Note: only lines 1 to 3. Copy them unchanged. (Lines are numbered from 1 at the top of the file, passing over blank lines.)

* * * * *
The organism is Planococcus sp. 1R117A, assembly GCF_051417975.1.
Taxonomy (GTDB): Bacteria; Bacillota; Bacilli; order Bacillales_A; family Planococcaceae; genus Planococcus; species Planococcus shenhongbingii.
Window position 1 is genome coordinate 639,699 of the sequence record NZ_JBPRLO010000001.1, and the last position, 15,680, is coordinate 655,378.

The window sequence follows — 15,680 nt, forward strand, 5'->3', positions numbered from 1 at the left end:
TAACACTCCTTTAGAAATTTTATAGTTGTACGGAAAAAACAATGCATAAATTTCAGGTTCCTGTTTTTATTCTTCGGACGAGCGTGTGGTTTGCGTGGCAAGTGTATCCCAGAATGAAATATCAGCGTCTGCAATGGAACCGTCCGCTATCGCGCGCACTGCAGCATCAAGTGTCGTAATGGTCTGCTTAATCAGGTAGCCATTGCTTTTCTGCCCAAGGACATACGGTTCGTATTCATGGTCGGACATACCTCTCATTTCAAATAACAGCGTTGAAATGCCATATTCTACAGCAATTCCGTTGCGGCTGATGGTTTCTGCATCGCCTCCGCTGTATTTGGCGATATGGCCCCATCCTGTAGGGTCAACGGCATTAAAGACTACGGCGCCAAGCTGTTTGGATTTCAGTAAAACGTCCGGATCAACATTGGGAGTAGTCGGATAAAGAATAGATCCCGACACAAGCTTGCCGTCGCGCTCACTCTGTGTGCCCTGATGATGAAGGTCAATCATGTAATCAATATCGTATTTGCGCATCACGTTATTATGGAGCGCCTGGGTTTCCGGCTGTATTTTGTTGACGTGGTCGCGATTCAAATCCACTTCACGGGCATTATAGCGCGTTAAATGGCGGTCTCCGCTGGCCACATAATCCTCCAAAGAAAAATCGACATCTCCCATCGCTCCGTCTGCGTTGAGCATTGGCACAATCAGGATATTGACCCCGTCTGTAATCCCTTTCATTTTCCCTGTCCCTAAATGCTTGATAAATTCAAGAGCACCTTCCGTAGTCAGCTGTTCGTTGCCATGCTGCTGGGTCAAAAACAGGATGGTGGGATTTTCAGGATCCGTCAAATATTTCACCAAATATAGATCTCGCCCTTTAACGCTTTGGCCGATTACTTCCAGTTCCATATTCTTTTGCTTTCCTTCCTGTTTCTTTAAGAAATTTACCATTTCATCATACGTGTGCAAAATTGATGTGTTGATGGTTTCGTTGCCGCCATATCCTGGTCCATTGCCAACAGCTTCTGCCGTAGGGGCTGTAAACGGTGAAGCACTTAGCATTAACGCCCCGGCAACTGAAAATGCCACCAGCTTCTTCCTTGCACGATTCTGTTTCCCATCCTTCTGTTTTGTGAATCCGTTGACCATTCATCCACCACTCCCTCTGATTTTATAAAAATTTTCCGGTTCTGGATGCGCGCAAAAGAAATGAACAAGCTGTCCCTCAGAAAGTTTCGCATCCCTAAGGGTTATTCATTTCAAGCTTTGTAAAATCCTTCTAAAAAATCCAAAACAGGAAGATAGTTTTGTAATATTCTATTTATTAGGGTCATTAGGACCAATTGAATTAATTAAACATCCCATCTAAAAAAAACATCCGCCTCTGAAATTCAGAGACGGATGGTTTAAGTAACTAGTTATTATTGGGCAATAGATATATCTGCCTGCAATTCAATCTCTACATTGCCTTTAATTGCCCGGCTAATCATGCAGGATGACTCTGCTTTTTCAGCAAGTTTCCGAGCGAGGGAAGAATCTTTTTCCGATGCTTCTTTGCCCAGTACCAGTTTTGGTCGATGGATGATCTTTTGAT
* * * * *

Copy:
The organism is Planococcus sp. 1R117A, assembly GCF_051417975.1.
Taxonomy (GTDB): Bacteria; Bacillota; Bacilli; order Bacillales_A; family Planococcaceae; genus Planococcus; species Planococcus shenhongbingii.
Window position 1 is genome coordinate 639,699 of the sequence record NZ_JBPRLO010000001.1, and the last position, 15,680, is coordinate 655,378.